Louisiana’s financial picture heading into the 2022 legislative session was the rosiest it’s been in a generation because of an influx of federal pandemic relief dollars and better-than-expected tax collections. Education programs – from birth through college – were a primary beneficiary of this largesse. The Advocate’s Will Sentell examines the record-breaking legislative session for all levels of education.
The Legislature approved an $84 million hike in state aid for early childhood education, which advocates called historic. State aid for colleges and universities rose $159 million, the largest funding increase ever for higher education. A nearly $32 million boost for faculty pay – the most in 16 years – puts the state on target to reach the regional average next year. “This year’s budget for higher education is one for the record books,” Commissioner of Higher Education Kim Hunter Reed said when the nearly three-month session ended Monday night.
Despite the historic budget windfall, teachers only received a modest pay raise of $1,500. The raise’s spending power will drastically be reduced because of inflation and still puts Louisiana’s teacher salaries below the Southern regional average.
Why can’t we have nice things?
Baton Rouge ranks low on a number of lists. Its traffic is the fourth worst in the nation (only behind much larger cities like Los Angeles, New York and Miami) and has one of the nation’s highest murder rates. But the Red Stick’s drinking water has always been among the nation’s best because the city is able to draw it from the Southern Hills Aquifer. Water from this pristine source requires little to no treatment to drink, as opposed to water sources that supply other communities, such as New Orleans, which gets its water from the Mississippi River. But now unchecked water use by the industrial sector is causing saltwater intrusion that could make the clean water source that supplies Baton Rouge and surrounding communities undrinkable for 500,000 people in six parishes. Sara Sneath, writing for Floodlight, the Lens and Louisiana Illuminator reports:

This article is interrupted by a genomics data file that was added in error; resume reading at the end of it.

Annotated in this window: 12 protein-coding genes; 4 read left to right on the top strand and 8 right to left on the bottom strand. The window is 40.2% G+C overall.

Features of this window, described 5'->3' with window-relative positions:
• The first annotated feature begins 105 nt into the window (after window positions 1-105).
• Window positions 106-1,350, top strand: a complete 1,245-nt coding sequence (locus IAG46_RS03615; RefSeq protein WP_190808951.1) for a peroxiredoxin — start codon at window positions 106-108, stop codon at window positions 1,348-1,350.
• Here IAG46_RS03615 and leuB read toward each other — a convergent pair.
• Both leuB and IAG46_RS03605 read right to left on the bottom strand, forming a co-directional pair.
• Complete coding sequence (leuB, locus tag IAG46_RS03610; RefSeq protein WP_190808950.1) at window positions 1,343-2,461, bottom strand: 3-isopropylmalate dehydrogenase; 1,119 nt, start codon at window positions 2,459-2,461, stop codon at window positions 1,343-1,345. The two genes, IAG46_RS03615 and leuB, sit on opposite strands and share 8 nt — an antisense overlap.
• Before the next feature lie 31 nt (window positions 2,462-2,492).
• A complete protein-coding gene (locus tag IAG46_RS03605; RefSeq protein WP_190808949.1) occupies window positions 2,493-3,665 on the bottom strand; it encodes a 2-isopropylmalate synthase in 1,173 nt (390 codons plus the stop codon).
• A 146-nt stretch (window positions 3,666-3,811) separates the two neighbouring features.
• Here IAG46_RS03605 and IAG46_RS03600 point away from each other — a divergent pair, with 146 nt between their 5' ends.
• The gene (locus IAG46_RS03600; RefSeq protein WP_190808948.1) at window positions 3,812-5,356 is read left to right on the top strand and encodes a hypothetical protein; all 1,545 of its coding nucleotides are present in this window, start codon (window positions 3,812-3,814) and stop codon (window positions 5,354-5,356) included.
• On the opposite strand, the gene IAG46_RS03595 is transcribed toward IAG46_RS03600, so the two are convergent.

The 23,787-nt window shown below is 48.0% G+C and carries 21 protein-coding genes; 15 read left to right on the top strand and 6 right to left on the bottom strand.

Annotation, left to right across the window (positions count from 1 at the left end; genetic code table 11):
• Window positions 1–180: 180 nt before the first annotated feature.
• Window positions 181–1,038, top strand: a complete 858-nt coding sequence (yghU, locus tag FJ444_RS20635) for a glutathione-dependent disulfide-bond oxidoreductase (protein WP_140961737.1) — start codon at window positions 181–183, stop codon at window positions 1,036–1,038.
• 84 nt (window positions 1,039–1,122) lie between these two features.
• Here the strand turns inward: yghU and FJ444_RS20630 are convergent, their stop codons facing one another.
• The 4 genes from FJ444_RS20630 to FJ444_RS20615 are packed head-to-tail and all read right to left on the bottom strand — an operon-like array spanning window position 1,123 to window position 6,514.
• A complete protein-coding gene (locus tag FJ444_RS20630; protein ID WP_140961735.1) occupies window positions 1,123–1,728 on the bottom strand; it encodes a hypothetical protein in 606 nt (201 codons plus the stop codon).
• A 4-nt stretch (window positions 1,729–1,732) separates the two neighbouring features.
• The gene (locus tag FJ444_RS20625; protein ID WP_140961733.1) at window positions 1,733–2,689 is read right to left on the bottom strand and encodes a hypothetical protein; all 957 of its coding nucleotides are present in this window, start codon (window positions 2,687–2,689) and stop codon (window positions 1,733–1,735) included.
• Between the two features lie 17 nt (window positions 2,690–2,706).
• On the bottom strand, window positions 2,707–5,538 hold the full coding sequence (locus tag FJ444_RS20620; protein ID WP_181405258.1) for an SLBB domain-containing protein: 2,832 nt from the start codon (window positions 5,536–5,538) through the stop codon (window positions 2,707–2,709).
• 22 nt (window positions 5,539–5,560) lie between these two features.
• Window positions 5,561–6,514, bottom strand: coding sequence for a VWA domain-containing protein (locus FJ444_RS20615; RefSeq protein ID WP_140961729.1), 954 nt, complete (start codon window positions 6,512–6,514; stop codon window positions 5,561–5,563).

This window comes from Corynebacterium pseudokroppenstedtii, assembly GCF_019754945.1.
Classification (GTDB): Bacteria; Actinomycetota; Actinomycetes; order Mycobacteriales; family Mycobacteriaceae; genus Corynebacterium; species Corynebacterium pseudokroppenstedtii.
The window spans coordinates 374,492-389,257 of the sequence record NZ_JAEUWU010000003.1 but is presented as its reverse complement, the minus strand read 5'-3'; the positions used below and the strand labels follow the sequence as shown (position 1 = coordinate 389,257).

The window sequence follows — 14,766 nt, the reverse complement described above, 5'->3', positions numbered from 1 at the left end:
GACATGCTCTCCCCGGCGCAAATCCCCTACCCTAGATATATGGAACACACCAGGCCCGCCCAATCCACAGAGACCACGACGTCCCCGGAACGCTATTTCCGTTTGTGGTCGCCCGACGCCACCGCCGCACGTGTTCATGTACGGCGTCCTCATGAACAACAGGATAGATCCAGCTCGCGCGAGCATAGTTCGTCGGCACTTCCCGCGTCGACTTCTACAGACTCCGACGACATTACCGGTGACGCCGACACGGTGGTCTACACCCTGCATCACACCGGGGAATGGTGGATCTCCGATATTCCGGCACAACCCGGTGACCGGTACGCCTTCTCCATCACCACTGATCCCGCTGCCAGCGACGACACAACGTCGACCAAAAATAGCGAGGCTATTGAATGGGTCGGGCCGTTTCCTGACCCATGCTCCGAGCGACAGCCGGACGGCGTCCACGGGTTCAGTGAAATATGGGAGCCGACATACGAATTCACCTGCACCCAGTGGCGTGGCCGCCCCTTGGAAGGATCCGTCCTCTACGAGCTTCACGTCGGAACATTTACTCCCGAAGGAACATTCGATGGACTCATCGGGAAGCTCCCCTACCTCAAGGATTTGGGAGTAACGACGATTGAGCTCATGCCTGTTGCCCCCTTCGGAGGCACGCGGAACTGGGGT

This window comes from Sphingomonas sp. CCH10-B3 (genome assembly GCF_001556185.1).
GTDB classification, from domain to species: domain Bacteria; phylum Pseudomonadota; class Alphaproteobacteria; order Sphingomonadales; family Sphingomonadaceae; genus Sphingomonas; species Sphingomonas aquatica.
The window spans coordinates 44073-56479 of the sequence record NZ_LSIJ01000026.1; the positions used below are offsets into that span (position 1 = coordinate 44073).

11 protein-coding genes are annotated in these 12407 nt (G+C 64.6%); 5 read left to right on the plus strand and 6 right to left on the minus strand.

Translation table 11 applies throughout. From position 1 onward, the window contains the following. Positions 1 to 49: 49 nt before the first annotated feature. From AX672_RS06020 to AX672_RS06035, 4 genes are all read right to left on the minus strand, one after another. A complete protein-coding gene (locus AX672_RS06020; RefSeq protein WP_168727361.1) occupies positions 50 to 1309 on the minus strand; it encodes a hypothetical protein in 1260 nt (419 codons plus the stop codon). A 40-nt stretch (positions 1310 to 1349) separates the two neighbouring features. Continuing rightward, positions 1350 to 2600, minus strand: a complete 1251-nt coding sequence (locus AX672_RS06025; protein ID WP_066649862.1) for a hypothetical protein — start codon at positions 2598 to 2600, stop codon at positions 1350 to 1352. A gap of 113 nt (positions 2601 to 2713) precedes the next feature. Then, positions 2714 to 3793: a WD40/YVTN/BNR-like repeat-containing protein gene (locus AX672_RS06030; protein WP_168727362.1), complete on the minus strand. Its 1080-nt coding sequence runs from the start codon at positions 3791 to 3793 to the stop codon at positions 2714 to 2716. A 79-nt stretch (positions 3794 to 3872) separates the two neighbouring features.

In Louisiana, industry uses more groundwater than in any other state except California, according to the U.S. Geological Survey. For decades industrial users have been able to pump water out of Baton Rouge’s aquifer effectively without limitations – no withdrawal caps on individual wells and no metering requirement, according to a 2019 report by the state Legislative Auditor. Some similar groundwater districts in Florida and Texas, in comparison, do restrict how much water can be withdrawn from individual wells. “People ought to come first, not Exxon and Georgia-Pacific. We ought to save it for the people,” said Russel Honoré, a retired U.S. Army Lieutenant General who leads an environmental group called the GreenARMY, based in Baton Rouge.
The saltwater intrusion from industry’s unchecked water use has been known for years, but for most of its history the commission that manages the aquifer was led by someone employed by one of the companies it regulates. This past legislative session, state Sen. Bodi White reintroduced a bill that was vetoed by Gov. John Bel Edwards last year to make it legal for employees of companies, such as Exxon, to be members of the regulatory board overseeing water use in the Baton Rouge area. That bill is now on Gov. Edwards’s desk.
Fighting surprise medical bills